Pennsylvania Catholic Church Covered Up Abuse Of Almost 1000 Victims

The priests would allegedly grope the victims, make them masturbate with assailants and rape them orally, vaginally or anally.

A grand jury report in the state of Pennsylvania highlighted how six Roman Catholic dioceses covered up sexual abuse by 301 priests over a span of 70 years.

Attorney General Josh Shapiro held a press conference where he discussed the results from the damning report and how the church has been complicit in the “systematic cover up” of these crimes against boys and girls, under the cloak of religion.

“Today, Pennsylvanians can learn the extent of sexual abuse in these diocese and for the first time, we can begin to understand the systematic cover up by church leaders that followed,” Shapiro said.

The grand jury identified over 1,000 victims, of whom the church, even the Vatican allegedly knew of but kept under covers to “avoid” bad publicity.

“Dozens of witnesses testified before the grand jury, detailing acts of sexual abuse by priests and how senior church officials covered up their criminal conduct, prioritizing their institution over the safety and welfare of these young boys and girls,” he said.

Most of the victims of the abuse were boys but some of them were girls. The priests would allegedly grope the victims, make them masturbate with assailants and rape them orally, vaginally or anally.

One of the boys was allegedly asked to pose naked like Jesus and clergymen would then take pornographic pictures of them. After victims were forced to perform oral sex, they would be “purified” by rinsing their mouths with holy water.

The jurors accused the church of “brushing aside” victims who came forward to avoid bad press.

“Church officials routinely and purposefully described the abuse as horseplay and wrestling and inappropriate conduct. It was none of those things. It was child sexual abuse, including rape,” Shapiro said.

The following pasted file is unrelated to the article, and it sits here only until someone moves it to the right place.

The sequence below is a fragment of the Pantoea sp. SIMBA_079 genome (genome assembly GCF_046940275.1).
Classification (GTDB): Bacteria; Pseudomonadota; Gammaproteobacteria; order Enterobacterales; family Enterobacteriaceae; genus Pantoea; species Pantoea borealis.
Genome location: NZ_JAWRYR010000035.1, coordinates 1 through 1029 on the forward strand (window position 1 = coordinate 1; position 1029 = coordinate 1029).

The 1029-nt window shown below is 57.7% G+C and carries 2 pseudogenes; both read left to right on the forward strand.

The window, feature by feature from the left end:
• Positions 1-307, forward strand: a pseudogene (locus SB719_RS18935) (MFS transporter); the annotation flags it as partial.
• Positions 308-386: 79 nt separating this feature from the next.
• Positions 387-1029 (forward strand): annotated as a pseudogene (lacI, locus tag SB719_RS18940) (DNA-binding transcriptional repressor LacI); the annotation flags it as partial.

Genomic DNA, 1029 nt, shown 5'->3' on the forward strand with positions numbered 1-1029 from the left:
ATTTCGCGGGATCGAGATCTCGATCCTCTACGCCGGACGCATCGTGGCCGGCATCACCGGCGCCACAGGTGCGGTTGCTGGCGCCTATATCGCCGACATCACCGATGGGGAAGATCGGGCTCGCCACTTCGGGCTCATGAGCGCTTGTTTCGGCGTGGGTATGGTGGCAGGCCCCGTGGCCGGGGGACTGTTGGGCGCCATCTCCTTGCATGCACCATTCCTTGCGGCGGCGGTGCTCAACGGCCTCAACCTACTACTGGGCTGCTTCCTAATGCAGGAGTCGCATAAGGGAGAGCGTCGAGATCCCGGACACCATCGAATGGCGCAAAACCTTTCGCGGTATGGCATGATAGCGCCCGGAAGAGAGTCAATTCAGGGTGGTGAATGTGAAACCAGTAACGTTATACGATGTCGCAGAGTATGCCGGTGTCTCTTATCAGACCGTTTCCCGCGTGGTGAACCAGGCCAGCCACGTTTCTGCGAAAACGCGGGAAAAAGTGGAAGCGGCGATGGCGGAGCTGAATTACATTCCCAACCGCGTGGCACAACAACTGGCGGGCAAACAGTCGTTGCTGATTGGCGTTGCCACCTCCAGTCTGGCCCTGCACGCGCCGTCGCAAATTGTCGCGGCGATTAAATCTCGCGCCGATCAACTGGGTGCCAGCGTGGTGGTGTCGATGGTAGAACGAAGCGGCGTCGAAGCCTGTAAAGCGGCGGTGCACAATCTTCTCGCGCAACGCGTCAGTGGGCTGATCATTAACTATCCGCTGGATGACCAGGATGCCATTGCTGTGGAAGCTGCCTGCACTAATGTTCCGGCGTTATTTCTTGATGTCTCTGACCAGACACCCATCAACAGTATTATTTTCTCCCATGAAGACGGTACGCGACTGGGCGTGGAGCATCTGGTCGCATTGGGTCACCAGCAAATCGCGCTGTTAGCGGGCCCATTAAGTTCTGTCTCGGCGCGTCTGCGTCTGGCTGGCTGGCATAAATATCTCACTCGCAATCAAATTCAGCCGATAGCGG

Matt Haverstick, an attorney representing the dioceses of Harrisburg and Greensburg, claimed the church has since reformed.

“The Dioceses I’ve gotten to know so well over the past two years are incredibly sorry for the harm to these survivors,” Haverstick said. “Today’s Church has listened and learned from its mistakes, and its reforms over the past two decades keep children safe.”

The report, at the end, also included hidden documents that held graphic details of how the abuse was handled and subsequently covered up.

In one such case in the Diocese of Scranton, a priest who impregnated a young girl, and then got her to get an abortion, resigned in 1986 was allowed back in another parish in Pennsylvania after a year of psychiatric treatment. In 1989, the diocese presented the victim with a settlement given she signed a confidentiality agreement. The priest, however, was then allowed to remain in active ministry till 2002.

In the Diocese of Allentown, the grand jury report alleged a priest was allowed to continue in the ministry after conceding to molesting a boy, claiming “the experience will not necessarily be a horrendous trauma.”

In the Diocese of Pittsburgh, church officials claimed an abused 15-year-old “literally seduced” the accused priest into a relationship.